Despite the proliferation of drug courts and other mandatory treatment models, few studies have compared the impact of different program features. This study compared three groups of clients (N = 330) mandated to the same long-term residential treatment facilities. Study participants were referred from two highly structured programs or from more conventional legal sources, such as probation or parole agents. Analyses showed that these clients varied substantially in their perceptions of legal pressure, and these perceptions generally corresponded to the programs' different coercive policies and practices. Retention analyses confirmed that the odds of staying in treatment for six months or more were nearly three times greater for clients in the most coercive program compared to clients in the third group. Results support the use of structured protocols for informing clients about legal contingencies of participation and how participation will be monitored, and developing the capacity to enforce threatened consequences for failure. Young, D., and Belenko, S. Journal of Drug Issues, 32(1), pp. 297-328, Winter 2002.

Improving Service Delivery to the Dually Diagnosed in Los Angeles County

Service delivery to dually diagnosed individuals remains problematic in many communities because of entrenched administrative structures that maintain the separation of mental health and substance abuse treatment systems. This article describes efforts to improve service delivery to dually diagnosed individuals in Los Angeles County by increasing communication, coordination, and collaboration across the two treatment systems. Findings are presented on the relationships among program models of service delivery, treatment orientations of programs, and interactions with other service providers to the dually diagnosed. Results showed that drug treatment programs that adhered more closely to an integrated model of service delivery received more patient referrals from case management outreach teams and that programs with a stronger counseling approach to treatment had more linkages with other service providers. Knowledge gained from research on these differing models of service delivery can be combined with new clinical advances to improve service delivery to the dually diagnosed. Grella, C.E., and Gilmore, J. Journal of Substance Abuse Treatment, 23(2), pp. 115-122, 2002.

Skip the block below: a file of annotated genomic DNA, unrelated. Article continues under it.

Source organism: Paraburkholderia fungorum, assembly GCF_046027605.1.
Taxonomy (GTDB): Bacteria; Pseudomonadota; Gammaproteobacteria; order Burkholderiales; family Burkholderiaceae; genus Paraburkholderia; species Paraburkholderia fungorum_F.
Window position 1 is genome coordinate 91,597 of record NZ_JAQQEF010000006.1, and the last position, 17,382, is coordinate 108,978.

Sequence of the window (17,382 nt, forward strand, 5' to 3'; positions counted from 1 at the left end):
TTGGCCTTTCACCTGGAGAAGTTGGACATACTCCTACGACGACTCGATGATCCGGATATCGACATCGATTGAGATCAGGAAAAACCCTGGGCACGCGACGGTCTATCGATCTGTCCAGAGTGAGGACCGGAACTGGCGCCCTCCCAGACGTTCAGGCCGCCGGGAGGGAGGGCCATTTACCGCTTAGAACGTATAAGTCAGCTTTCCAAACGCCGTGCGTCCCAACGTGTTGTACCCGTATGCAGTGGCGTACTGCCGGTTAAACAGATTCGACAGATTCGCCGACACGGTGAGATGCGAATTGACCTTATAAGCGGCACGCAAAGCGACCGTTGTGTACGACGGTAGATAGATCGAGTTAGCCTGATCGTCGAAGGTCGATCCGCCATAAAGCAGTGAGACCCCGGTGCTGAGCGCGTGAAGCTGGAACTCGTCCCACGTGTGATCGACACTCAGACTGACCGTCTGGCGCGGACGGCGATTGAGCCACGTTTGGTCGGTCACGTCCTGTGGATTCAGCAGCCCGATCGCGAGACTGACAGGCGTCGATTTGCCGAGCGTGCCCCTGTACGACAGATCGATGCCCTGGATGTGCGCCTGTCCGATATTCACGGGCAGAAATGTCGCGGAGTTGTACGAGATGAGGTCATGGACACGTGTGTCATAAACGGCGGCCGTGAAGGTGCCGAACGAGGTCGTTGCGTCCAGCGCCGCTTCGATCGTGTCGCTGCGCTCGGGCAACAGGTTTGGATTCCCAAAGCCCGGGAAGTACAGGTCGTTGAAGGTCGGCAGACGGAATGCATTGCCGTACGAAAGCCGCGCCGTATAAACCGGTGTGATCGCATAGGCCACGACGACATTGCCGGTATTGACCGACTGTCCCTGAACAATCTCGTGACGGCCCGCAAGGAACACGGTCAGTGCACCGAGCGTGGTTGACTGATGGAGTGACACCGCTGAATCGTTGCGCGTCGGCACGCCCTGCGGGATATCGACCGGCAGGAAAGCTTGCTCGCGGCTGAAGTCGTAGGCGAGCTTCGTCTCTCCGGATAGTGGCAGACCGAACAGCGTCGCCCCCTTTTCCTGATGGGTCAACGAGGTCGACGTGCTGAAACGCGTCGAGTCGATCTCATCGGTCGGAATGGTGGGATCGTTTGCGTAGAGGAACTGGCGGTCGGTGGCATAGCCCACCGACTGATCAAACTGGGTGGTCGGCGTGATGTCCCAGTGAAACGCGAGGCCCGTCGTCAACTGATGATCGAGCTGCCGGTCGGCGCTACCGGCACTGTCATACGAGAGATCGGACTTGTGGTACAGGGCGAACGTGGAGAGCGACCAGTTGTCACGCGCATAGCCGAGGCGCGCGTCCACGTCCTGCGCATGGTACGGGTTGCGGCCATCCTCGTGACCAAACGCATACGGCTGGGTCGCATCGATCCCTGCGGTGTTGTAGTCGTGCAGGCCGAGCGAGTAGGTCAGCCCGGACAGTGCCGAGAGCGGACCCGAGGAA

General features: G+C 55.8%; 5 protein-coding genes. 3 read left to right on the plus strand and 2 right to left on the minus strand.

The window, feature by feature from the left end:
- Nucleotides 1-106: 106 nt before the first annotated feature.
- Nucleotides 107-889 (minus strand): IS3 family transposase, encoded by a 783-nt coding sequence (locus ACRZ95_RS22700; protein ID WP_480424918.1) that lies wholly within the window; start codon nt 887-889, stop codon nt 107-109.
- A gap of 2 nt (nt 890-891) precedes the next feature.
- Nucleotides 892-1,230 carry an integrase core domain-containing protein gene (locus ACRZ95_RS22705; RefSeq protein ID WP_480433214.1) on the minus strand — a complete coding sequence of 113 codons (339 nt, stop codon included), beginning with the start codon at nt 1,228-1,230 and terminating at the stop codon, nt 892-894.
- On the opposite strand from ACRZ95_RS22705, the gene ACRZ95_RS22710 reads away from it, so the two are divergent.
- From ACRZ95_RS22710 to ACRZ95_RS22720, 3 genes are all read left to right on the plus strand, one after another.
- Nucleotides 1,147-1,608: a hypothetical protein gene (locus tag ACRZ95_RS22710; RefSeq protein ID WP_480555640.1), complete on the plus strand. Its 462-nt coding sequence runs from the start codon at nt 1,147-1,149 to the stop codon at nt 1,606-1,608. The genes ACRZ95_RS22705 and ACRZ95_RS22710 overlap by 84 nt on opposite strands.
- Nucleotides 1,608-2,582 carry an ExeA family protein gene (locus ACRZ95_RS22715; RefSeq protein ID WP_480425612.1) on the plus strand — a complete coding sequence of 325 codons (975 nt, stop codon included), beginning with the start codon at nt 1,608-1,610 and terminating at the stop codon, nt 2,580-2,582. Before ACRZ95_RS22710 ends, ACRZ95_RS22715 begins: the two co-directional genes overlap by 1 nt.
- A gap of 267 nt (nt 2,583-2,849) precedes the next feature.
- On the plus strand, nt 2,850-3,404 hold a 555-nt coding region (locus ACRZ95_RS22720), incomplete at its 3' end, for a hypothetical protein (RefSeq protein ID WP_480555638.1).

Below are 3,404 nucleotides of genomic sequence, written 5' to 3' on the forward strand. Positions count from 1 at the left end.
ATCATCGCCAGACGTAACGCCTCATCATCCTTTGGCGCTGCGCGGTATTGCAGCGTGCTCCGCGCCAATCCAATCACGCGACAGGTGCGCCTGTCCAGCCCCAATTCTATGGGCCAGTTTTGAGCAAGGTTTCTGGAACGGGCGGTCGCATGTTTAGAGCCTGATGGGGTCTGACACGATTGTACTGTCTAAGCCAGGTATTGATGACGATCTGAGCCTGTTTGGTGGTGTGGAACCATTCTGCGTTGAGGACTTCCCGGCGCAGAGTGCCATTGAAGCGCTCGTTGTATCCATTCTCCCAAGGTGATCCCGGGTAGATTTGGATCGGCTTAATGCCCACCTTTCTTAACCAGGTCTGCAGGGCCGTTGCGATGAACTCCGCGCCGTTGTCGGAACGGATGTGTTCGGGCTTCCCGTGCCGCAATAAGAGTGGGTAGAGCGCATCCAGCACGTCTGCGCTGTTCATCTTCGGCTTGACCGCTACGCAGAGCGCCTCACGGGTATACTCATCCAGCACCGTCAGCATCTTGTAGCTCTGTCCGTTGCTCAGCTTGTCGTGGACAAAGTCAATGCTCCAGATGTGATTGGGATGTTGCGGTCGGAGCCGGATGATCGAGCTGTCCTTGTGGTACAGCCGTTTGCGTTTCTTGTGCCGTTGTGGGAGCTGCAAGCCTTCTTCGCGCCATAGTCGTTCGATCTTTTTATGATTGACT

Predictors of Drug Abuse Treatment Entry Among Crack-cocaine Smokers

The goal of this study was to identify factors that predict drug abuse treatment program entry among a community sample of 430 crack-cocaine users. Subjects were recruited using a targeted sampling method, and they responded to interviewer-administered questionnaires at 6 month intervals over a 3-year period. At baseline, 41% (n = 174) reported they had never been in a drug abuse treatment program. During the observation period, 38% (n = 162) reported they had entered a program. Of these, 44% (n = 71) reported that their treatment was court-ordered. Slightly more than 25% (n = 44) entered treatment for the first time. A host of variables, including individual characteristics, frequency and duration of crack use, frequency of drunkenness, Addiction Severity Index (ASI) family/social, medical, and psychiatric status composite scores, perceived need for treatment, history of treatment, and medical insurance coverage, were explored. The results of Cox proportional hazards model suggested that younger people, users with more severe legal problems, people who perceived a need for treatment, and individuals with prior treatment experience had a greater likelihood of entering treatment. Developing a strategy to practically apply these findings may facilitate treatment entry for a population involved with a dangerous and debilitating drug. Siegal, H.A., Falck, R.S., Wang, J.C., and Carlson, R.G. Drug and Alcohol Dependence, 68(2), pp. 159-166, 2002.